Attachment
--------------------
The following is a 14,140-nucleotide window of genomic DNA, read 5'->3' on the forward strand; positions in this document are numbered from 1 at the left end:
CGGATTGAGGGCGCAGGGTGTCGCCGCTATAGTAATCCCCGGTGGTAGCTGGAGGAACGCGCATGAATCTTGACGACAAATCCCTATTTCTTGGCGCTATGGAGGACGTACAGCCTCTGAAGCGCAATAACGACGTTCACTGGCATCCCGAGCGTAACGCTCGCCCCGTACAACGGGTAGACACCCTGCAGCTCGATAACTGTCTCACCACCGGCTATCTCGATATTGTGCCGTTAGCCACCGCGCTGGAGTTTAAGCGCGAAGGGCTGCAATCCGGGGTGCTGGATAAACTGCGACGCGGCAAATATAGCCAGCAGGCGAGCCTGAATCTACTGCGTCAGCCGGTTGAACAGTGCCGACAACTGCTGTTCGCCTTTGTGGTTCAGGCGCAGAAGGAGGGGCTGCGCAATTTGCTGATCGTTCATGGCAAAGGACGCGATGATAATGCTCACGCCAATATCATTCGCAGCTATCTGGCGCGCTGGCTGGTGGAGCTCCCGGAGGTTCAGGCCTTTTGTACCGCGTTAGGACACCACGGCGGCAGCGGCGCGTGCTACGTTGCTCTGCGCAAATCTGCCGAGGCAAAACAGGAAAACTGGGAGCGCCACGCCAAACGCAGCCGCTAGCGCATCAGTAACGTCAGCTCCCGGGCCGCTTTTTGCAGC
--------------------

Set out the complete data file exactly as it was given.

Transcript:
The following is a 14,140-nucleotide window of genomic DNA, read 5'->3' on the forward strand; positions in this document are numbered from 1 at the left end:
CGGATTGAGGGCGCAGGGTGTCGCCGCTATAGTAATCCCCGGTGGTAGCTGGAGGAACGCGCATGAATCTTGACGACAAATCCCTATTTCTTGGCGCTATGGAGGACGTACAGCCTCTGAAGCGCAATAACGACGTTCACTGGCATCCCGAGCGTAACGCTCGCCCCGTACAACGGGTAGACACCCTGCAGCTCGATAACTGTCTCACCACCGGCTATCTCGATATTGTGCCGTTAGCCACCGCGCTGGAGTTTAAGCGCGAAGGGCTGCAATCCGGGGTGCTGGATAAACTGCGACGCGGCAAATATAGCCAGCAGGCGAGCCTGAATCTACTGCGTCAGCCGGTTGAACAGTGCCGACAACTGCTGTTCGCCTTTGTGGTTCAGGCGCAGAAGGAGGGGCTGCGCAATTTGCTGATCGTTCATGGCAAAGGACGCGATGATAATGCTCACGCCAATATCATTCGCAGCTATCTGGCGCGCTGGCTGGTGGAGCTCCCGGAGGTTCAGGCCTTTTGTACCGCGTTAGGACACCACGGCGGCAGCGGCGCGTGCTACGTTGCTCTGCGCAAATCTGCCGAGGCAAAACAGGAAAACTGGGAGCGCCACGCCAAACGCAGCCGCTAGCGCATCAGTAACGTCAGCTCCCGGGCCGCTTTTTGCAGC